A View from Afar / Union

Mark McKenzie’s missed opportunity

Photo: Earl Gardner

2019 was supposed to be Mark McKenzie’s breakout year.

He had won a starting center back job for Philadelphia Union against tough competition just last season and played very well. He would captain the U.S. youth national team in this year’s U-20 World Cup. McKenzie’s breakout wasn’t supposed to be just local. The opportunity was there to draw European interest.

The breakout hasn’t happened, however.

Instead, it’s all gone wrong.

First, McKenzie lost a training camp battle with Jack Elliott for the Union’s starting right center back job, and Elliott has locked down the job by staying healthy and playing at an all-star level. (He made my ballot and is perhaps the Union player most deserving of an all-star spot this season.)

Then an appendectomy sidelined McKenzie and left him well short of peak fitness and match sharpness entering the World Cup. He was still named captain, but this wasn’t the same McKenzie we saw last season. Observers walked away from the World Cup talking about Chris Richards, Paxton Pomykal, and Richie Ledezma. McKenzie was an afterthought.

The biggest question now is how McKenzie will respond.

Physically, recovery from an appendectomy takes time. McKenzie’s lack of fitness and sharpness at the World Cup is understandable, but one should expect him to be back in full playing condition sometime this summer, if he is not already.

Mentally, there is another challenge altogether. If you want to test a person’s mettle, watch not just how they react to success, but how they respond to failure. Does the failure collapse the person, or does it drive the person onward to advance oneself even further?

The second question is where and even whether McKenzie will get the opportunity. Union USL affiliate Bethlehem Steel seems logical at the outset, to get him regular minutes to regain fitness and sharpness.

After that, however, McKenzie has two excellent starting central defenders ahead of him with the Union, and neither looks likely to surrender his spot through any means other than injury.

As good as McKenzie’s chemistry may be with left center back Auston Trusty, forged over years in the Union academy system, Elliott is just as good a complement.

The pairing functions with Trusty being the tall, aggressive, physical marvel who has locked down his job because he is also a natural left-footer. While his ball skills are solid enough, it’s his athletic ability, size and left foot that set him apart. Meanwhile, his passing ability is no better than average, as it’s an all too common sight for Trusty to simply boot long balls over his attackers to the opposition when he faces defensive pressure or sees no other passing options.

That’s what makes Elliott and McKenzie ideal complements to him, albeit in different ways. Both are smart, ball-playing defenders who rely on good positioning, but how they do it is vastly different.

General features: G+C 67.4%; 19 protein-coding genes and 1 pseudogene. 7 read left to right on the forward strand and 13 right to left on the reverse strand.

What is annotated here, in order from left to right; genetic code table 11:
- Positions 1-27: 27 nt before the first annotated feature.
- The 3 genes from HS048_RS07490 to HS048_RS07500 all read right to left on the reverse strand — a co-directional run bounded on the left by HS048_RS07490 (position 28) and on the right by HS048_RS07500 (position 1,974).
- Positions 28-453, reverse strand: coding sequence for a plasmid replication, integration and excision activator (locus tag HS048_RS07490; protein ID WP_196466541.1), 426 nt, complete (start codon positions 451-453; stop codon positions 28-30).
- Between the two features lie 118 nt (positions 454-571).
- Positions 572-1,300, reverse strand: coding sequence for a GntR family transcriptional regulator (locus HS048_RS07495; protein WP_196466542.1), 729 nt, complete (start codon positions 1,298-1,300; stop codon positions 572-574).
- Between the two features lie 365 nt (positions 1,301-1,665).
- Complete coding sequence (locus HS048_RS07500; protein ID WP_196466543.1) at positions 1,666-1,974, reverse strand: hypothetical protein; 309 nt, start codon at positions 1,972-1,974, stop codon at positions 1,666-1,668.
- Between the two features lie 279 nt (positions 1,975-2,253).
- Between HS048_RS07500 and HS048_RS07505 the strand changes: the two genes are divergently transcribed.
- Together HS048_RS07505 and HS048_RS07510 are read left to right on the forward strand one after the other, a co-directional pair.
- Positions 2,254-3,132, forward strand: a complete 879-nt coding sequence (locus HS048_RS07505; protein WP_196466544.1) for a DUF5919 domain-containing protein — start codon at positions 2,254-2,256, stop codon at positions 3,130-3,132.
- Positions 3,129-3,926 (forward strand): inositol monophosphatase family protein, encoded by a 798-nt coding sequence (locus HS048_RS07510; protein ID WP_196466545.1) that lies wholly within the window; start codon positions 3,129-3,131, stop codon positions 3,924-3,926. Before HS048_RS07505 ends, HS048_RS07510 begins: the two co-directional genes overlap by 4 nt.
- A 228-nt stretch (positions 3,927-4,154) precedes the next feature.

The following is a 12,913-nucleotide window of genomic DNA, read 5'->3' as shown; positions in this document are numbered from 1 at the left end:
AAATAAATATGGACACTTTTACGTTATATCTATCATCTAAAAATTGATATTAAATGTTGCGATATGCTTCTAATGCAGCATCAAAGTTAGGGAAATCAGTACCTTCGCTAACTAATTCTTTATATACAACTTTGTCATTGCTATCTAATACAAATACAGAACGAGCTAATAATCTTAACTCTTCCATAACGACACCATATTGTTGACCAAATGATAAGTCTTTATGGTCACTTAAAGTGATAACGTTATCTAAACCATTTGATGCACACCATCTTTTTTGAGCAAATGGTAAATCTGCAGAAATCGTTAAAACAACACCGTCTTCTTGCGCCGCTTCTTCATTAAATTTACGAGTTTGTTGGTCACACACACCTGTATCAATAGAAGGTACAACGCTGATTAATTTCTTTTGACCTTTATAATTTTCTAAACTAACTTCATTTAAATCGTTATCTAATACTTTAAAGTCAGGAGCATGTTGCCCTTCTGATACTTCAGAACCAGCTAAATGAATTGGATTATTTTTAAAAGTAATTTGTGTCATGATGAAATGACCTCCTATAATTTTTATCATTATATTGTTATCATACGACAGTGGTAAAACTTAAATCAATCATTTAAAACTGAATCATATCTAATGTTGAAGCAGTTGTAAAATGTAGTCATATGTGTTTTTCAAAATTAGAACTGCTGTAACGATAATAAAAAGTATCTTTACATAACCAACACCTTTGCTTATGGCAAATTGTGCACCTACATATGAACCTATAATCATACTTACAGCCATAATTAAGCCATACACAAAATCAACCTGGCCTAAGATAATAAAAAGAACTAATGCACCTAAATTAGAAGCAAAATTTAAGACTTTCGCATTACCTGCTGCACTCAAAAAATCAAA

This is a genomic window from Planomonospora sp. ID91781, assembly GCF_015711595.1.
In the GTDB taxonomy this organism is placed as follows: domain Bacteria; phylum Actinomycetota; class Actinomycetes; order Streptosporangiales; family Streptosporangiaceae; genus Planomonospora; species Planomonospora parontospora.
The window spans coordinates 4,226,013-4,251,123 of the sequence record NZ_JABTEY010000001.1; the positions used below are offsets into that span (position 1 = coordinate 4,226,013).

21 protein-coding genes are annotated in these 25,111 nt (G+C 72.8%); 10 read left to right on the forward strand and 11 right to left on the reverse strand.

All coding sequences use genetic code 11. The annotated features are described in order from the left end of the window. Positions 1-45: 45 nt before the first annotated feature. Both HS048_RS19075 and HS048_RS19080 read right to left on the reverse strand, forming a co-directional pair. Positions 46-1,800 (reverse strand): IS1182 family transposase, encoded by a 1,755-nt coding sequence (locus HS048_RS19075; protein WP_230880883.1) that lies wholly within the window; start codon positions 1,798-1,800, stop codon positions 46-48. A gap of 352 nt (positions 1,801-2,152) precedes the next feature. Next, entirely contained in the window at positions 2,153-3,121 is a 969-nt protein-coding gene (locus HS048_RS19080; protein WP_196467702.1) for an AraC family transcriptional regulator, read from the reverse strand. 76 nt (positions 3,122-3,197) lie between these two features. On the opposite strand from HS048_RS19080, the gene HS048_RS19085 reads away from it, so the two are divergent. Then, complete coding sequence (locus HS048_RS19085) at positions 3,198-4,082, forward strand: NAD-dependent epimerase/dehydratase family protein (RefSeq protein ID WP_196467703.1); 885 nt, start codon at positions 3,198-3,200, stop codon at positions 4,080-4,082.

Elliott’s game is built around his height, technique, and the long ball. He has extraordinary passing vision for a center back, as good as any in MLS. He may lack speed, but his ability to play out of the back and drop long balls on a dime are elite among MLS defenders. His 6-6 height is a significant bonus both in defense and on attacking set pieces, though he has proved to score goals even better with his feet.

As for McKenzie, it’s his agility, speed, and ability to pass and dribble through tight quarters that stand out. Unlike Trusty, McKenzie isn’t what you think of when you draw up a prototypical center back. His superior technical ability and lack of size tempt some to consider him for right back, as USMNT U-20 coach Tab Ramos tried briefly in the World Cup, and it is true that McKenzie can deputize there. But the way he sees the field is center back through and through.

Other than injury or inexplicable loss of form by Elliott, McKenzie’s most plausible way back to the Union starting lineup may be international transfer. Elliott’s British citizenship and excellent play could draw attention from England, though the kick-and-tackle crowd there may look askance at the spindly defender known more for his technique than his physicality. On the other hand, Trusty’s physical tools and left foot are the sorts of traits that make international scouts everywhere salivate.

These factors are outside McKenzie’s control, however.

For him, the task is straightforward: Recover health, recover form, work hard, and take every minute of playing time seriously, whether in MLS or USL. All else will play out in time. McKenzie remains just 20 years old, with a boatload of talent and potential. Time is on his side for now.


  1. Old Soccer Coach says:

    He has an instinct for defensive positioning in the box and a calmness on the ball when in possession an under pressure as well.
    Elliott could play a more defensive version on the bottom vertex of the midfield triangle than Medunjanin and McKenzie would then be next to Trusty. Thy would cover Elliott’s speed.

  2. It happens.

    To be specific though, he was hurt during training camp as well right? Which must have contributed to him losing the battle to Elliot.

  3. OneManWolfpack says:

    Would love to see Haris taken off – later in a game to lock it down – Elliott slide up to that 6 role and McKenzie brought in to the back line. I know it’s tough to bring in a CB late in a game, but it would be a good way to get him some time.
    Or get nuts and go to a back 3 next year. Just need some wing backs to get it done

    • Replied above before reading your comment, I agree 100%.
      I also like the idea of 3 in the back with McKenzie – Elliot – Trusty. Kai basically already plays wingback, would just need someone on the right.

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